The Japan Atomic Energy Agency and Mitsubishi Heavy Industries Ltd. will soon sign a memorandum of understanding with a U.S. venture firm to provide technical support for its fast reactor development project, sources close to the matter said Saturday.
The agency, which has a history of operating sodium-cooled fast reactors such as the Monju prototype fast-breeder reactor in Fukui Prefecture and the Joyo experimental fast reactor in Ibaraki Prefecture, is considering providing operational data and designs to TerraPower, a company co-founded by Microsoft Corp.’s Bill Gates.
TerraPower plans to build a fast reactor with an output of 345,000 kilowatts using sodium as a coolant in the state of Wyoming from 2024. The U.S. Department of Energy is providing funding for the project, which is expected to be completed in 2028.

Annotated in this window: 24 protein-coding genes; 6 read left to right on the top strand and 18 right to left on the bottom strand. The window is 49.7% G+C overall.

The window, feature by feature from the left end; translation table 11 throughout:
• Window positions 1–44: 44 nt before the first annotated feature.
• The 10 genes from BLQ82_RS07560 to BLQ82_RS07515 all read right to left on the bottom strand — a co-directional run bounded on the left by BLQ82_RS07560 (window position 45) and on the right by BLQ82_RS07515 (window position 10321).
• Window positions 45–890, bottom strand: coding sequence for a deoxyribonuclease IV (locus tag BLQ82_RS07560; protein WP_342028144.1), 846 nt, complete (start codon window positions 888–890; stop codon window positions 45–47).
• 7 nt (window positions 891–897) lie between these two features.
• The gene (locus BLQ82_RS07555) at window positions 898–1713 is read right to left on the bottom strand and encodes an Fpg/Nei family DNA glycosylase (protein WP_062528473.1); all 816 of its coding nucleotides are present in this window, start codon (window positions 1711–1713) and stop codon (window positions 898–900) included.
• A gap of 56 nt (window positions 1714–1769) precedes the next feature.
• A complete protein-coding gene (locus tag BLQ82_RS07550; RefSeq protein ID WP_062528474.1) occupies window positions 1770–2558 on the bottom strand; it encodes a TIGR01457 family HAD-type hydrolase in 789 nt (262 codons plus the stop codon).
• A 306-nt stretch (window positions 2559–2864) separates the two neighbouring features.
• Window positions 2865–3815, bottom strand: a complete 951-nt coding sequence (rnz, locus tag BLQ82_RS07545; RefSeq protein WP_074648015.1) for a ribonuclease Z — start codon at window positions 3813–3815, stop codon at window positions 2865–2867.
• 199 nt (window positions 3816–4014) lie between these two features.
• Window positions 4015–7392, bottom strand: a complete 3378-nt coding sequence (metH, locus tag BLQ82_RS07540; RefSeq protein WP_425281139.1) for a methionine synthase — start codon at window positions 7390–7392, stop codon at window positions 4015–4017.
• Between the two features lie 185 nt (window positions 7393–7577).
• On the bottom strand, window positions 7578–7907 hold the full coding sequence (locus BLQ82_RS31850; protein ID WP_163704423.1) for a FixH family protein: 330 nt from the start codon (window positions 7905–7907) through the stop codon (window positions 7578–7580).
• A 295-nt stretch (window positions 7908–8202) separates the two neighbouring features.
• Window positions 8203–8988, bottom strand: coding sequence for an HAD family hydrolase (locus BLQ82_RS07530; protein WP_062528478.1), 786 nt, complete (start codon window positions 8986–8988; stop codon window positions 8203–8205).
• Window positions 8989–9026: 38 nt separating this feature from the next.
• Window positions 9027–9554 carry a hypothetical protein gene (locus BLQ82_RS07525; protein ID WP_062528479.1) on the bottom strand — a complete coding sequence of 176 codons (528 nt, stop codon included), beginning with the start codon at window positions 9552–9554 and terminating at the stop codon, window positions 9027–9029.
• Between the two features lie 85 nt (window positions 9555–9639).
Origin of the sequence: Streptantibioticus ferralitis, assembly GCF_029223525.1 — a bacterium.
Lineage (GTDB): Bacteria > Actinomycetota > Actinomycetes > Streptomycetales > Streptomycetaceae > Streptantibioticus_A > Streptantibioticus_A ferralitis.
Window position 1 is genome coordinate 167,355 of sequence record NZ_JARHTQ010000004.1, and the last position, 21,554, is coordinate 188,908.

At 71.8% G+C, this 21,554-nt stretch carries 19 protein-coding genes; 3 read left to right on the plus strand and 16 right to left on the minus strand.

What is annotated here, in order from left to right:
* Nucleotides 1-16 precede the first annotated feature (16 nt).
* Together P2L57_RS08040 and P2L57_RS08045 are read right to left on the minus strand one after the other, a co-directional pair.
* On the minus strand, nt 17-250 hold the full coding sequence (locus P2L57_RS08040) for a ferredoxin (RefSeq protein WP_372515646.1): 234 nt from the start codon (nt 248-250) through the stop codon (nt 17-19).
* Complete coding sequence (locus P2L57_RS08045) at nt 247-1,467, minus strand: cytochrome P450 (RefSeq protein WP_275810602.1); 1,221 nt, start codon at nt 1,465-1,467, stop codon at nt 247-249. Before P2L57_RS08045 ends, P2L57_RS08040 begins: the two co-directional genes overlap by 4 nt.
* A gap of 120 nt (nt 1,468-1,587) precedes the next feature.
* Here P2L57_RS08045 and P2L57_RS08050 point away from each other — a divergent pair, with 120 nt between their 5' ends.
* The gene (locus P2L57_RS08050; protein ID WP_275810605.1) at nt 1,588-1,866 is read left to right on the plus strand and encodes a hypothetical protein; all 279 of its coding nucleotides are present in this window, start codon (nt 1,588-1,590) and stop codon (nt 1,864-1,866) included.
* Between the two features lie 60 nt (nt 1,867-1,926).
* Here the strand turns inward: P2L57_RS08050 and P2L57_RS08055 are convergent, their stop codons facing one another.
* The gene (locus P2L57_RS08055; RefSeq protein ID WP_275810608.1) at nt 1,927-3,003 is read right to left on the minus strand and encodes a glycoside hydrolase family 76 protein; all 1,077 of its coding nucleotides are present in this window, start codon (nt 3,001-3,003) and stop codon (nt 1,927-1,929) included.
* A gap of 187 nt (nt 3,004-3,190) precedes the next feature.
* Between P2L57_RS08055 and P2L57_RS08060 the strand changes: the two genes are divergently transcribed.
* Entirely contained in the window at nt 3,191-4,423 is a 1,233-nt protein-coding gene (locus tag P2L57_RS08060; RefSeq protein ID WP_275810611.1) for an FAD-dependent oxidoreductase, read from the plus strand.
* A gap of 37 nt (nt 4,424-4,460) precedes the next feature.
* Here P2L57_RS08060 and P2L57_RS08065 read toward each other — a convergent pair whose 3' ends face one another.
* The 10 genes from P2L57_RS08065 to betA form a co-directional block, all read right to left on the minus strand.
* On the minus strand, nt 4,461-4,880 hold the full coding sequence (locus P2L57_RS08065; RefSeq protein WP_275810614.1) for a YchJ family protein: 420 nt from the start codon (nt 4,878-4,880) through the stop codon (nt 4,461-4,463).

While the specifics of the collaboration are still being discussed, the agency is also considering using its sodium experimental facility Athena in Ibaraki Prefecture to develop safety technology, according to the sources.
Japan is pursuing a nuclear fuel recycling policy in which plutonium extracted from spent nuclear fuel at power plants is reused, with fast reactors playing a key role in the plan.
But domestic development has come to a halt following the decommissioning of the Monju reactor, which was intended to be a fast reactor that produces more plutonium than it consumes, prompting resource-poor Japan to explore opportunities for overseas collaboration.
The Joyo experimental fast reactor, which was created as the first stage of the fast breeder reactor development project, currently remains suspended.
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